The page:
Space…The Weekend Frontier

HIGH Depth in both mechanics and narrative…

LOW …But not enough to escape shallow first impressions.

WTF So they’re playing a tabletop RPG on a PC in the ’90s. How are they talking to each other?


Brazil-based outfit Behold Studios have always been a rough-hewn gem in the wilderness that is game development outside more established centers like the west and Japan. Their games, including the unique Knights of Pen & Paper and the quirky Power Rangers parody Chroma Squad have shown a talent for fusing charming, referential humor with a creative aesthetic and accessible gameplay mechanics. That tradition seems to hold true as the studio return to the RPG well with Galaxy of Pen & Paper — it’s essentially a beefed-up, sci-fi-themed sequel to their breakout hit.

As with Behold’s other releases, Galaxy of Pen & Paper weaves a cute meta twist into its premise. It’s a game about playing a game, though where Knights placed its cast at a kitchen table in front of a Game Master and his Dungeons and Dragons-esque DM screen, Galaxy is set on the GM’s ’90s-era computer where they play a spacefaring turn-based campaign over what seems to be an ahead-of-its-time voice chat solution. It’s a bit less evocative of its period than Knights, but it works as an effective way to jazz up the presentation a bit.

Rather than a Wizardry-like behind-the-back perspective, Behold’s gotten a bit more ambitious with its signature pixel art aesthetic. More complex, cartoonish sprites animate and battle across a horizontal playing field, while charming low-poly spaceships traverse a cheery, bright cosmos in search of loot, experience points, and monsters to fight.

The story builds on lessons learned from Chroma Squad, with marginally-more involved attempts at narrative cutscenes and even some throwaway dialogue to justify the traditional “dial-a-sidequest” style of self-directed mission generation. Combat is also improved, with greater and more detailed options for characters to customize their builds and add personality to their class behaviors. And, thanks in part to its shared existence on mobile platforms, it controls easily and with a minimum of fuss. Large, colorful icons and evocative designs ensure that most important information is clearly understood on first glance. While the mechanics and AI don’t quite rise to the level needed to make Galaxy of Pen and Paper a lasting experience, it’s definitely more substantial than previous offerings, with more to give to a player that feels like mastering it.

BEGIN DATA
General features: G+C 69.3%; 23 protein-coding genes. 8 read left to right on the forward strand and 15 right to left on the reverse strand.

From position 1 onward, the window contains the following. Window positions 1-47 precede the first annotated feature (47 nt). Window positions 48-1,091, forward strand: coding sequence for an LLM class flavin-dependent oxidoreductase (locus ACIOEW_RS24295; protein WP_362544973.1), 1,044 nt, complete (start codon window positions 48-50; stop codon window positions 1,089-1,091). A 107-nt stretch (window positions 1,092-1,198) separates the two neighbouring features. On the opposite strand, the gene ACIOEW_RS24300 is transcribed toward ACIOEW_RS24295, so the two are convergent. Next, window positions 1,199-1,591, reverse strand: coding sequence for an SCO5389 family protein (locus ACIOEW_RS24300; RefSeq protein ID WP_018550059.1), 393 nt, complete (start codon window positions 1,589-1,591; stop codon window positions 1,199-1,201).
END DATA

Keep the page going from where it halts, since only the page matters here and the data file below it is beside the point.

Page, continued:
Unfortunately, while the game as a whole is more ambitious and refined than Behold’s previous work, it seems that they’ve let their reputation for fourth-wall-breaking humor and cheeky references get the better of them this time. Don’t get me wrong — it’s not like I was expecting NieR: Automata from this, and both Chroma Squad and Knights of Pen & Paper didn’t have sweeping or complex narratives, but it feels like Galaxy of Pen & Paper is barely trying to keep its own thread together, and is more content to rely on loving references to sci-fi properties ranging from Star Trek to Akira. I have no quarrel with this kind of humor, but it definitely feels like the geeking out is coming at the expense of any story the game is trying to tell.

In the end, it’s heartening to see Behold’s latest effort result in an improvement on their unique strengths. Galaxy of Pen & Paper feels like a worthy indicator of their rise, even if its less savory quirks keep it – and by extension, Behold – from shaking the weight of their other weaknesses. Rating: 7 out of 10


Disclosures: This game was developed by Behold Studios and published by Iceberg Interactive. It is currently available on PC. This copy of the game was obtained via publisher and was reviewed on the PC. Approximately 15 hours of play were devoted to the single-player mode, and the game was completed. There are no multiplayer modes.

Parents: This title is not rated by the ESRB. Based on the content experienced in the game, it would likely warrant a rating of E10+, and contain descriptors of cartoon violence. Players use cartoon avatars in turn-based combat against various cartoon avatars, and violence is bloodless.

Deaf & Hard of Hearing: The game features dialogue and subtitles in English. There is no voice acting.

Remappable Controls: The game does not contain remappable controls. Most inputs are handled via the mouse.

Colorblind Modes: There are no colorblind modes in the game.

Josh Tolentino
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